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Master’s internship: Generating efficient concurrency control for geo-replicated storage


Reasoning about concurrent updates in a replicated database is a difficult task because operations might execute in different orders at different replicas. We have developed a tool, called CISE, that verifies whether a given program will maintain its specific correctness invariants under concurrent execution [Balegas]. If not, the tool provides a counter-example, which the program developer can examine, in order to understand which concurrent executions should be disallowed. We call these abstract concurrency control points tokens.

Abstractly, a token is similar to a lock. A possible (but inefficient) implementation would be the following: before a process can execute an operation, it acquires the corresponding locks; when the operation returns, it immediately releases the locks. This is formally correct, but is unlikely to perform well, because of the high cost of acquiring and releasing locks. Alternatively, a process could acquire all the locks it will ever need initially, and never release them. This would be highly efficient and safe, but also inefficient, because other processes would never be able to do any work. A good protocol lies somewhere between these two extremes.

Problem statement

Although the CISE tool is automatic, the later steps of identifying the appropriate tokens, and then to translate this into an efficient concurrency control protocol, are currently manual. This is tedious and error-prone.

A first level of improvement would be to automate the analysis of counter-examples, in order to suggest a correct token assignment. A second level will be to automate the translation of the above token assignment into an efficient concrete protocol.

There are different ways to optimize a lock implementation, each with own cost and complexity. Examples include multi-level locks [Lomet], lock coarsening [Kulkarni], and early lock release [Johnson]. As suggested above, each operation may be protected by its own fine-grain lock, at the cost of constant acquire{\slash}release cycles. A well-known optimization is to coarsen, replacing several fine-grain locks with a single coarse-grain one. Although a coarser lock reduces the synchronization cost, it also delays concurrent updates, which costs performance too.

From a performance perspective, there is no single best locking protocol, since this will depend on dynamic characteristics of the workload, namely on how often updates are blocked (contention) vs. how often locks are acquired (overhead).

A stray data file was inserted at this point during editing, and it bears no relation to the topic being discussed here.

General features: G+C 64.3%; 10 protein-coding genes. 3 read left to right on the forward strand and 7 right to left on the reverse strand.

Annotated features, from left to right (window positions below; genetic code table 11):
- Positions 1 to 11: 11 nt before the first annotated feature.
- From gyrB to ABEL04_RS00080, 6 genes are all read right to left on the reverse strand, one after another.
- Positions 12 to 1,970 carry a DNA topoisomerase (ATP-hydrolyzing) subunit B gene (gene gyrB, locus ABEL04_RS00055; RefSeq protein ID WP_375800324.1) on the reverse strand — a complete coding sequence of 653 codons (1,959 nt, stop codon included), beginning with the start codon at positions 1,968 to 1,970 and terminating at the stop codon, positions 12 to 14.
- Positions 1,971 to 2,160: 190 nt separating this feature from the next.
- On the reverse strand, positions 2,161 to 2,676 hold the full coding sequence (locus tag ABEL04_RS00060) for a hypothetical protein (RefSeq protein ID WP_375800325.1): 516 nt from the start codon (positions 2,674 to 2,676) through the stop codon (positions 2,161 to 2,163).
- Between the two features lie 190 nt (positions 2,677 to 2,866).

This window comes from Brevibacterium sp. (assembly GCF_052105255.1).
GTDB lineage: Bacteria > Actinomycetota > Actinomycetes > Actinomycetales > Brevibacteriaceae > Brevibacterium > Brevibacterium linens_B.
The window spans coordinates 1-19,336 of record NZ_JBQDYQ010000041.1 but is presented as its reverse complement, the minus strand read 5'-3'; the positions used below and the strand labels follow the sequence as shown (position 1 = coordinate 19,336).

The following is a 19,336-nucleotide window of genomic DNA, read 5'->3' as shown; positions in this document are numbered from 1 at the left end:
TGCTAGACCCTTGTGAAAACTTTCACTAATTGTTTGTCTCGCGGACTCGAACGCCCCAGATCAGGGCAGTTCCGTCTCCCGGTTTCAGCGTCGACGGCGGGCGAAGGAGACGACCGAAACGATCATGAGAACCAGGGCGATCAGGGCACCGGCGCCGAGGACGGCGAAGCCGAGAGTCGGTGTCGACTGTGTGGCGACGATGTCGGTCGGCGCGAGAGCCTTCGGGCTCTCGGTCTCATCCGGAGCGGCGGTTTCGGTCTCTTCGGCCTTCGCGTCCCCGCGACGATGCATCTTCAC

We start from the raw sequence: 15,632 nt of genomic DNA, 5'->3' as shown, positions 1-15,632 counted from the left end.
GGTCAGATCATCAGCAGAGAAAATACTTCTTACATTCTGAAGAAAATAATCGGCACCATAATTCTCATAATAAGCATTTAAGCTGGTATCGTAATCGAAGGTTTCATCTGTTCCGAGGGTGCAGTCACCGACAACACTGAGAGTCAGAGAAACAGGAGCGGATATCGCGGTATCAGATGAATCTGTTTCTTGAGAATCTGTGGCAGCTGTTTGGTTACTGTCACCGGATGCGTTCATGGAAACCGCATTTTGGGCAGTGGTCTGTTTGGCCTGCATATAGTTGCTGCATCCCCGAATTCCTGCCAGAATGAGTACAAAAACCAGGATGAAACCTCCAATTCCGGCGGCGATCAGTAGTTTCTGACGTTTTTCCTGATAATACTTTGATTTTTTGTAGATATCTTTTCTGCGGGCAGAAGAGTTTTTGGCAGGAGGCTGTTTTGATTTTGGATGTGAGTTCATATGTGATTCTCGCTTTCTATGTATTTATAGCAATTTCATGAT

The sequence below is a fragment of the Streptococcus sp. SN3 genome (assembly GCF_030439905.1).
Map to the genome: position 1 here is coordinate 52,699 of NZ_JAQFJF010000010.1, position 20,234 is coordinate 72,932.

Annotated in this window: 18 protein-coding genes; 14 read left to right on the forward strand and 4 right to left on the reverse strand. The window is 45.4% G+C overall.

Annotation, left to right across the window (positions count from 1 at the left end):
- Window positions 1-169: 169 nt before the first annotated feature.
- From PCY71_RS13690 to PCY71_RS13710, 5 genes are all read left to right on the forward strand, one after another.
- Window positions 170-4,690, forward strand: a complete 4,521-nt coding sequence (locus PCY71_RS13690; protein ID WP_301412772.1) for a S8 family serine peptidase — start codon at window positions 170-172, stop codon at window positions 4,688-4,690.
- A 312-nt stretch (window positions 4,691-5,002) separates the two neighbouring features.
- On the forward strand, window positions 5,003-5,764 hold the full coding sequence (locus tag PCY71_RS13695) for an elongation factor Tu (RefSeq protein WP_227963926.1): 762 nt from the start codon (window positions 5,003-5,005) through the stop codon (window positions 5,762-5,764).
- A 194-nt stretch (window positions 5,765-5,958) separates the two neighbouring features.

Internship topic

The internship topic is to address the above issues. Its specific goals may include the following:

  • Automating the analysis of counter-examples, to derive an appropriate token assignment.
  • Using heuristics to automatically generate an efficient concurrency control protocol, based on assumptions about the workload. Consider alternatives to locking when appropriate, e.g., leveraging causality, or using escrow. Compare different possible protocols for the same application, quantifying the lock optimization benefits against costs.
  • Develop profiling or monitoring tools to measure the efficiency of the concurrency control protocol under different workloads, and heuristics to improve it.
  • Ensuring that the concurrency control protocol does not deadlock, through analysis, heuristics, and{\slash}or automated testing.

The approach is likely to combine both static analysis, extending the CISE tool with token assignment and concurrency control generation, and dynamic analysis to evaluate performance, and to ensure absence of deadlock under real conditions.

Requirements and application

The intern must:

  • Be enrolled in a Masters’ in Computer Science / Informatics or a related field.
  • Have an excellent academic record.
  • Be strongly interested in, and have good knowledge of, distributed systems, distributed algorithms, distributed databases, or static and dynamic analysis.
  • Be motivated by experimental research.

The internship is fully funded, and will take place in the Delys group, at Laboratoire d’Informatique de Paris-6 (LIP6), in Paris. It will be advised by Sreeja Nair and Dr. Marc Shapiro. A successful intern will be invited to apply for a PhD.

To apply, contact Sreeja Nair <>, with the following information:

  • A resume or Curriculum Vitæ.
  • A list of courses and grades of the last two years of study (an informal transcript is OK).
  • Names and contact details of two references (people who can recommend you), whom we will contact directly.


[Balegas] Valter Balegas, Nuno Preguiça, Rodrigo Rodrigues, Sérgio Duarte, Carla Ferreira, Mahsa Najafzadeh, and Marc Shapiro. Putting consistency back into eventual consistency. In Euro. Conf. on Comp. Sys. (EuroSys), pages 6:1–6:16, Bordeaux, France, April 2015. DOI: 10.1145/2741948.2741972.

[Johnson] Ryan Johnson, Ippokratis Pandis, Radu Stoica, Manos Athanassoulis, and Anastasia Ailamaki. Aether: A scalable approach to logging. Proc. VLDB Endow., 3(1-2):681–692, September 2010. DOI: 10.14778/1920841.1920928.

[Kulkarni] Milind Kulkarni, Keshav Pingali, Ganesh Ramanarayanan, Bruce Walter, Kavita Bala, and L. Paul Chew. Optimistic parallelism benefits from data partitioning. In Proceedings of the 13th International Conference on Architectural Support for Programming Languages and Operating Systems, ASPLOS XIII, pages 233–243, New York, NY, USA, 2008. DOI: 10.1145/1346281.1346311.

[Lomet] David B. Lomet. Multi-level locking with deadlock avoidance. In Proceedings of the 1978 Annual Conference – Volume 2, ACM ’78, pages 862–867, New York, NY, USA, 1978. DOI: 10.1145/800178.810155.